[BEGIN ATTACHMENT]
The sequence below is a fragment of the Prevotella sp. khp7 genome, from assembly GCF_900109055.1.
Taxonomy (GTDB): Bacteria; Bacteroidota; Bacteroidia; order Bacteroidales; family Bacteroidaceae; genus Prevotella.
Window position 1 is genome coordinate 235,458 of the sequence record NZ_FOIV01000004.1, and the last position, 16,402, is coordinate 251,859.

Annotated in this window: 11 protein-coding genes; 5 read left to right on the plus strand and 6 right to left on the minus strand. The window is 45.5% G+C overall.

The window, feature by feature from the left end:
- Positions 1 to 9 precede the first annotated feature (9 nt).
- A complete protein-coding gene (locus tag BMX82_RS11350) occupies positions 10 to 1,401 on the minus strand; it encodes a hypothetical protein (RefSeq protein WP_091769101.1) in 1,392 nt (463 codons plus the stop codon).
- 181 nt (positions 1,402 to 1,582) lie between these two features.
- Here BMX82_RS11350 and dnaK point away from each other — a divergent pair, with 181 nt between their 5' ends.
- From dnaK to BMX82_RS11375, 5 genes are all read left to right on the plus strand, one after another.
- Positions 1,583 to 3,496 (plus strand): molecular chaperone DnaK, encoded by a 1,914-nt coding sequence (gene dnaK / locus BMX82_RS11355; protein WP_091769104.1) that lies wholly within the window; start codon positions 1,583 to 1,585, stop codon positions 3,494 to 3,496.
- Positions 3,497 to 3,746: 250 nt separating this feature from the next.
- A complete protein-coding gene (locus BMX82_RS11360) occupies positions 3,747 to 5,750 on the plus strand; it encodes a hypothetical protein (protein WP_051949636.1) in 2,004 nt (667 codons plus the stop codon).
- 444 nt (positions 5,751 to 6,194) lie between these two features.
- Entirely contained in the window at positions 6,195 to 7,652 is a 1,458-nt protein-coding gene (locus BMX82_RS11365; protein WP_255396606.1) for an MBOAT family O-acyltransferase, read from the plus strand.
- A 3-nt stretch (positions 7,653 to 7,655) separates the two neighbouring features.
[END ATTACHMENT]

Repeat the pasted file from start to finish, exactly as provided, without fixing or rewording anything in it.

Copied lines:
The sequence below is a fragment of the Prevotella sp. khp7 genome, from assembly GCF_900109055.1.
Taxonomy (GTDB): Bacteria; Bacteroidota; Bacteroidia; order Bacteroidales; family Bacteroidaceae; genus Prevotella.
Window position 1 is genome coordinate 235,458 of the sequence record NZ_FOIV01000004.1, and the last position, 16,402, is coordinate 251,859.

Annotated in this window: 11 protein-coding genes; 5 read left to right on the plus strand and 6 right to left on the minus strand. The window is 45.5% G+C overall.

The window, feature by feature from the left end:
- Positions 1 to 9 precede the first annotated feature (9 nt).
- A complete protein-coding gene (locus tag BMX82_RS11350) occupies positions 10 to 1,401 on the minus strand; it encodes a hypothetical protein (RefSeq protein WP_091769101.1) in 1,392 nt (463 codons plus the stop codon).
- 181 nt (positions 1,402 to 1,582) lie between these two features.
- Here BMX82_RS11350 and dnaK point away from each other — a divergent pair, with 181 nt between their 5' ends.
- From dnaK to BMX82_RS11375, 5 genes are all read left to right on the plus strand, one after another.
- Positions 1,583 to 3,496 (plus strand): molecular chaperone DnaK, encoded by a 1,914-nt coding sequence (gene dnaK / locus BMX82_RS11355; protein WP_091769104.1) that lies wholly within the window; start codon positions 1,583 to 1,585, stop codon positions 3,494 to 3,496.
- Positions 3,497 to 3,746: 250 nt separating this feature from the next.
- A complete protein-coding gene (locus BMX82_RS11360) occupies positions 3,747 to 5,750 on the plus strand; it encodes a hypothetical protein (protein WP_051949636.1) in 2,004 nt (667 codons plus the stop codon).
- 444 nt (positions 5,751 to 6,194) lie between these two features.
- Entirely contained in the window at positions 6,195 to 7,652 is a 1,458-nt protein-coding gene (locus BMX82_RS11365; protein WP_255396606.1) for an MBOAT family O-acyltransferase, read from the plus strand.
- A 3-nt stretch (positions 7,653 to 7,655) separates the two neighbouring features.